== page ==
Governments around the world are bowing to public pressure to reduce the levels of greenhouse gases their respective countries produce, and more often than not, the first sector they look at is the auto industry. Here in the U.S. the government has imposed a tough 34.1 mpg fleet-wide fuel economy standard for 2016, while in Europe the government wants to put a limit on CO2 levels — something that could have disastrous effects for niche players like Ferrari.
In fact, the changes have Ferrari so worried that engineers for both its F1 division and road cars are hard at work developing methods to reduce fuel consumption and CO2 emissions of its engines. Some of the fruits of their labor have been the development of a hybrid prototype, investigation into biofuels, the employment of more fuel-efficient dual clutch transmissions and the introduction of direct injection technology.
The result has been a cut in the automaker’s fleet average CO2 emissions, which have come in at 326 g/km for 2010, a reduction of 46 g/km on the previous year, according to the latest figures from JATO Dynamics in its yearly report into the European industry’s progress towards a 130 g/km fleet average.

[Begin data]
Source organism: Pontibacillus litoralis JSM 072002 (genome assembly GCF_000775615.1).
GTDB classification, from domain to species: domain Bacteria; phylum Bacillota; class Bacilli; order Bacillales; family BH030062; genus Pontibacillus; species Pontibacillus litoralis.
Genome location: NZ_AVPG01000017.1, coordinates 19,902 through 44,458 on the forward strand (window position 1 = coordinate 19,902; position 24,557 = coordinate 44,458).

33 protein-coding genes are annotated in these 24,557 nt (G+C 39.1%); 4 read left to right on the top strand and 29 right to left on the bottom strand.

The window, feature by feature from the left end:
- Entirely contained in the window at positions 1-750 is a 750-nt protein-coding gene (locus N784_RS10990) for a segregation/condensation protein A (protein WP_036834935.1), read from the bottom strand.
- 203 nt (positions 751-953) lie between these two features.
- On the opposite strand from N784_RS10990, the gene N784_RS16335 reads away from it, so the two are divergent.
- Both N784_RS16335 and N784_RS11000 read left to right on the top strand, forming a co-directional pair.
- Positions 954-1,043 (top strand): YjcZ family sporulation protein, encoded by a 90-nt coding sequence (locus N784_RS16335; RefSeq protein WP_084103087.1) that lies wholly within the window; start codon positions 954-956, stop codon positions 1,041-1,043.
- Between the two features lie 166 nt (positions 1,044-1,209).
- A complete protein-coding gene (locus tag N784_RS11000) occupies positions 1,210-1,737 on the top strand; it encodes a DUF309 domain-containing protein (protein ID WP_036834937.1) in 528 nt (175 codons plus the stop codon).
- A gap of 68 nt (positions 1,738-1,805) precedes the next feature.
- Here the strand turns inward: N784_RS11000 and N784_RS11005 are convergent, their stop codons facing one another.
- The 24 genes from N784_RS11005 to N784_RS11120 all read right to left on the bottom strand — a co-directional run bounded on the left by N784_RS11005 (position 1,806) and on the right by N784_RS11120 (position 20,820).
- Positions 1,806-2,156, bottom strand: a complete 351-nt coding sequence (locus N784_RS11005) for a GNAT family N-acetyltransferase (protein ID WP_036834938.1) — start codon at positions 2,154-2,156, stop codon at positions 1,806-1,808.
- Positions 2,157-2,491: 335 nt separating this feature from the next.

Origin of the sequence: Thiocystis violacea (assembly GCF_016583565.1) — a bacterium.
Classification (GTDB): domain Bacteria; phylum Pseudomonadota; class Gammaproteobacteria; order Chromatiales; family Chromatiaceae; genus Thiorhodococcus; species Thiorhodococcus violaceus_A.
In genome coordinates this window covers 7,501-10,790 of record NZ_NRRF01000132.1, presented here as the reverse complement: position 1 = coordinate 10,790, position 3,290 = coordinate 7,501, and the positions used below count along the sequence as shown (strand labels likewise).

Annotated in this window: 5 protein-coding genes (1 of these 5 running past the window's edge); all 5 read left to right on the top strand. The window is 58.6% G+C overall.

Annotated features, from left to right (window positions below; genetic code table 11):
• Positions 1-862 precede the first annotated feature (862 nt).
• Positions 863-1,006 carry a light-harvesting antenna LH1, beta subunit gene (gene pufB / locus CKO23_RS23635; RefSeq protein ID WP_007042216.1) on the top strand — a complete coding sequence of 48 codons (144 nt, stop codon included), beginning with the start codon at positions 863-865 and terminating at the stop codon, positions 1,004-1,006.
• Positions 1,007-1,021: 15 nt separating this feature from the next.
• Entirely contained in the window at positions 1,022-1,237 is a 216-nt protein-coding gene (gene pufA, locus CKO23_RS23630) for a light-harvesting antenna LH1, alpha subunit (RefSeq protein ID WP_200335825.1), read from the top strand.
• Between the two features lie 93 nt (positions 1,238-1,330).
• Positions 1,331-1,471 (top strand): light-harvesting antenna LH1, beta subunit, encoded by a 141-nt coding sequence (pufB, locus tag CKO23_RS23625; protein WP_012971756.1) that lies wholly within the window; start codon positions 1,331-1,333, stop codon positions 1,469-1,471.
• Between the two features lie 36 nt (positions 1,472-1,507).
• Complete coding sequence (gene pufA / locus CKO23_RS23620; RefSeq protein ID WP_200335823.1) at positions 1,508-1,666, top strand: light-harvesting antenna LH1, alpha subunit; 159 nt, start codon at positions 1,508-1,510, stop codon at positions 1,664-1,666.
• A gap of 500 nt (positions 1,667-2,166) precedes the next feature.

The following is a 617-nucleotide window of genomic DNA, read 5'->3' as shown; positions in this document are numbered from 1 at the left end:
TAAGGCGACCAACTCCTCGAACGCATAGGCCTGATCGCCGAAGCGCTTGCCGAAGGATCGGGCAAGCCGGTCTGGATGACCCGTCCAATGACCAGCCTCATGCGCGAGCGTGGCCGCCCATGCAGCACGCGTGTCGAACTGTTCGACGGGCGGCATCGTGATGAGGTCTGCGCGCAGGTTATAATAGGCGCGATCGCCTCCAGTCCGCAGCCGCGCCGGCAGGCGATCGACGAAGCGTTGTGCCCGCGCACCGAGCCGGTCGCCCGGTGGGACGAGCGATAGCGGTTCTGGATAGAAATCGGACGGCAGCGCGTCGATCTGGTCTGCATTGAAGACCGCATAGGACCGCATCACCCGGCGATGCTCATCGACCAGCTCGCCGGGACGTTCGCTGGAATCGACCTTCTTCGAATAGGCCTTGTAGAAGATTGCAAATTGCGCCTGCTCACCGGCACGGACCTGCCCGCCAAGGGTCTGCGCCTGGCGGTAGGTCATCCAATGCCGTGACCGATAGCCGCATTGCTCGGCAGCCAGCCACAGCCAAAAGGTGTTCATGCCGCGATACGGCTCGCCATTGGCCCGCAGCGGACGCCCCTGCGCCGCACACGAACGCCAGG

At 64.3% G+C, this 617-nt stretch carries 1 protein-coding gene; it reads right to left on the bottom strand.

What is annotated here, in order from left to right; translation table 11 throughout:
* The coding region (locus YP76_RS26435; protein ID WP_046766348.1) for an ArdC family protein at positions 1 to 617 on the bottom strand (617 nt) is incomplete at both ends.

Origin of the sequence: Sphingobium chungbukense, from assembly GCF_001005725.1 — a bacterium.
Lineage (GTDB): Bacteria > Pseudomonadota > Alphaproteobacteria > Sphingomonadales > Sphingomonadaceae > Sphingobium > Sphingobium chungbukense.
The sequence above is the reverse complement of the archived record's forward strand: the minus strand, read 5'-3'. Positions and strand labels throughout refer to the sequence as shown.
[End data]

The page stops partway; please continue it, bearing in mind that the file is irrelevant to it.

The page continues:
This represents a 12 percent cut in CO2 for Ferrari, which is about half the total reduction mainstream automakers are expected to achieve by 2015. More importantly, this smashes the puny 0.6 percent reduction achieved by Aston Martin, the 1.9 percent reduction made by Bentley and the 1.5 percent reduction managed by closest rival Lamborghini.
However, there’s a catch. Despite the efforts of Ferrari’s engineers, the automaker’s lineup isn’t suddenly a whole lot greener. Remember, the reduction targets are a fleet average figure calculated using a mix of sales of individual cars. This means that the biggest sellers have the biggest impact on the final numbers.
In Ferrari’s case, the automaker’s greenest model with a CO2 rating of 301 g/km, the California, accounted for 46 percent of its sales. This in turn helped Ferrari significantly in achieving the relatively ‘low’ fleet average CO2 figure of 326 g/km.
Nevertheless, it’s good to see even the most exclusive and luxurious brands do their part in order to reduce their impact on global CO2 levels.
[JATO Dynamics via Autocar]
Written by Viknesh Vijayenthiran, this post originally appeared on GreenCarReports, one of VentureBeat’s editorial partners